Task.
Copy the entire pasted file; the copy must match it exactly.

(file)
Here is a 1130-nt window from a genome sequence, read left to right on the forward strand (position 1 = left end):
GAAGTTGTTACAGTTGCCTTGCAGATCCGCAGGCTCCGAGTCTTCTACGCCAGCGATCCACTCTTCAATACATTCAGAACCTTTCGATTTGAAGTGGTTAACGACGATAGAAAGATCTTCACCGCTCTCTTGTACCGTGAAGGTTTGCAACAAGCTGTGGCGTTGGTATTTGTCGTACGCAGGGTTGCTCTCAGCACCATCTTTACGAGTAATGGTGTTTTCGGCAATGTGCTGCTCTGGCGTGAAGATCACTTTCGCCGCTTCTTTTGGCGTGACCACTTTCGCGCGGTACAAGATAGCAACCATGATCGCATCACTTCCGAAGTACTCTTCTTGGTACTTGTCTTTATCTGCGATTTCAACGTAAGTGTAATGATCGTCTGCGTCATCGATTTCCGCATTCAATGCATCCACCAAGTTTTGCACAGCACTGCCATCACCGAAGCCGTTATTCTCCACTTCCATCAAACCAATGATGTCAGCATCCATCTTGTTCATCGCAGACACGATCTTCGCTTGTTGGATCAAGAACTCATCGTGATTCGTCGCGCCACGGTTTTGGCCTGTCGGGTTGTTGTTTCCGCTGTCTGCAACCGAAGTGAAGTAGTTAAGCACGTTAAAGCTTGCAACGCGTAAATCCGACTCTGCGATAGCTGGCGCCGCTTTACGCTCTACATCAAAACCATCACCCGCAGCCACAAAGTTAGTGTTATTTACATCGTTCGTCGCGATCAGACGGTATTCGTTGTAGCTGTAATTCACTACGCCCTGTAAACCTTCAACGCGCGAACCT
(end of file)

Here is a 1130-nt window from a genome sequence, read left to right on the forward strand (position 1 = left end):
GAAGTTGTTACAGTTGCCTTGCAGATCCGCAGGCTCCGAGTCTTCTACGCCAGCGATCCACTCTTCAATACATTCAGAACCTTTCGATTTGAAGTGGTTAACGACGATAGAAAGATCTTCACCGCTCTCTTGTACCGTGAAGGTTTGCAACAAGCTGTGGCGTTGGTATTTGTCGTACGCAGGGTTGCTCTCAGCACCATCTTTACGAGTAATGGTGTTTTCGGCAATGTGCTGCTCTGGCGTGAAGATCACTTTCGCCGCTTCTTTTGGCGTGACCACTTTCGCGCGGTACAAGATAGCAACCATGATCGCATCACTTCCGAAGTACTCTTCTTGGTACTTGTCTTTATCTGCGATTTCAACGTAAGTGTAATGATCGTCTGCGTCATCGATTTCCGCATTCAATGCATCCACCAAGTTTTGCACAGCACTGCCATCACCGAAGCCGTTATTCTCCACTTCCATCAAACCAATGATGTCAGCATCCATCTTGTTCATCGCAGACACGATCTTCGCTTGTTGGATCAAGAACTCATCGTGATTCGTCGCGCCACGGTTTTGGCCTGTCGGGTTGTTGTTTCCGCTGTCTGCAACCGAAGTGAAGTAGTTAAGCACGTTAAAGCTTGCAACGCGTAAATCCGACTCTGCGATAGCTGGCGCCGCTTTACGCTCTACATCAAAACCATCACCCGCAGCCACAAAGTTAGTGTTATTTACATCGTTCGTCGCGATCAGACGGTATTCGTTGTAGCTGTAATTCACTACGCCCTGTAAACCTTCAACGCGCGAACCT